In recent years especially, attachment has come to be considered crucial to a child’s development;
both essential for the welfare of the child and defining for the life of the adult. Bowlby, the founder
of attachment theory, spoke of attachment ‘from the cradle to the grave’. Each developmental
phase, including adulthood, requires attachment.
Attachment involves a long-term, loving relationship in which the other is unique and irreplaceable
(Ainsworth, 1967). It is an enduring and uninterrupted bond. Attachment also implies reciprocity: an
interpersonal aspect. From the very first stages of life, there is reciprocity in the interaction between
the child and the caretaker; for example, in the way in which a baby will mimic his/her father or
mother. The experienced interactions between the child and his/her parents form the internal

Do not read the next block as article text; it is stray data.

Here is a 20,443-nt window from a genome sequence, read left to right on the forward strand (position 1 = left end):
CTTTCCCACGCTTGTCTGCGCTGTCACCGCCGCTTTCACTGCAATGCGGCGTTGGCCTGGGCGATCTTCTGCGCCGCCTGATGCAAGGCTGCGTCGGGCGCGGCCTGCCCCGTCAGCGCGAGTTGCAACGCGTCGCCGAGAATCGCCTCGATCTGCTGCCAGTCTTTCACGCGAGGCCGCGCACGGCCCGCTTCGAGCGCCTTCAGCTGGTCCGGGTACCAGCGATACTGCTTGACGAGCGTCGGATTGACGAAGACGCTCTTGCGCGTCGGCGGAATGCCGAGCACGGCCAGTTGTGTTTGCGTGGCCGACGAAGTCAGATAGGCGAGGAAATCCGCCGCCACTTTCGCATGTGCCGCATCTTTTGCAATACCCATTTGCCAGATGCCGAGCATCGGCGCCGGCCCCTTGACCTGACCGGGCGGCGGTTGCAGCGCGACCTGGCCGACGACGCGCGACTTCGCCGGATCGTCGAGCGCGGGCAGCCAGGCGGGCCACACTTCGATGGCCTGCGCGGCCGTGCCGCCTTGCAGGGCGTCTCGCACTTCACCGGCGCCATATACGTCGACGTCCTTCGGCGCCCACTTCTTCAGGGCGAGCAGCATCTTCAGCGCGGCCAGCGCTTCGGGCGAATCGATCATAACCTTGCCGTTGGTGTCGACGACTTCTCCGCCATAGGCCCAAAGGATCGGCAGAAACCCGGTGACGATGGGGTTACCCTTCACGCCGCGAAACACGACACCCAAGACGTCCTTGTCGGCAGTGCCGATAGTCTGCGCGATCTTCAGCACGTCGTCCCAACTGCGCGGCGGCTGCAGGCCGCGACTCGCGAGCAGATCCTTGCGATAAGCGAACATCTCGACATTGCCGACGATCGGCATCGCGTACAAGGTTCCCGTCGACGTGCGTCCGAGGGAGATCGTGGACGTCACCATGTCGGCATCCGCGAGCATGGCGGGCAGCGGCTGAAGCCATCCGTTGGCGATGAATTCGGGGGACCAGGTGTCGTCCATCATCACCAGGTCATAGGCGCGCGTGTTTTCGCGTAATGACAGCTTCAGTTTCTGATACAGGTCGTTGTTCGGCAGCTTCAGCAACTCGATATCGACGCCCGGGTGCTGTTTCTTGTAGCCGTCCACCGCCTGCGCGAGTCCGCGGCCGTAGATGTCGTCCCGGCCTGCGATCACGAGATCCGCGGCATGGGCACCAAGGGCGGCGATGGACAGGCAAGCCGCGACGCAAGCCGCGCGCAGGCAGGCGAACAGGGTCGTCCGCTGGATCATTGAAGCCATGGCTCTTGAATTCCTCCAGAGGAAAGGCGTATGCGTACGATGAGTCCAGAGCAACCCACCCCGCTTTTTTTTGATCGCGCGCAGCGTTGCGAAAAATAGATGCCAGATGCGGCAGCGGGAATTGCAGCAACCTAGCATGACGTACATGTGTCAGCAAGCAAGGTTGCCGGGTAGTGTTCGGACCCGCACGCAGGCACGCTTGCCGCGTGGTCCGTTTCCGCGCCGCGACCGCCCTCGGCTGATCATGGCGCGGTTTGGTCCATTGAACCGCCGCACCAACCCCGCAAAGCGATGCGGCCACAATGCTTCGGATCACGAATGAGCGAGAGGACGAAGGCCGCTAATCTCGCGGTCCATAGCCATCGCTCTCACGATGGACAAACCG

working model of the child. This working model can be examined in order to offer a clear indication
of the interactions a child has experienced and the resulting manner of attachment of the child.
From the beginning, the child seeks the closeness of an adult. There is a willingness to attach. This
is necessary for the child’s survival. It is remarkable, however, that a child will not become attached
to the person who gives him food and drink, but will instead attach to the person with whom social
interaction occurs (Bowlby, 1984).
Recent studies (see literature) show that secure attachment has positive effects on social
relationships, on the mood, on being accepted and on the independence of (pre-) primary school
children. Secure attachment thereby results in a positive sense of self-esteem, both among children
and teenagers. Among teenagers, a relationship has also been found between secure attachment
and social relationships, friendships and the development of intimate relationships.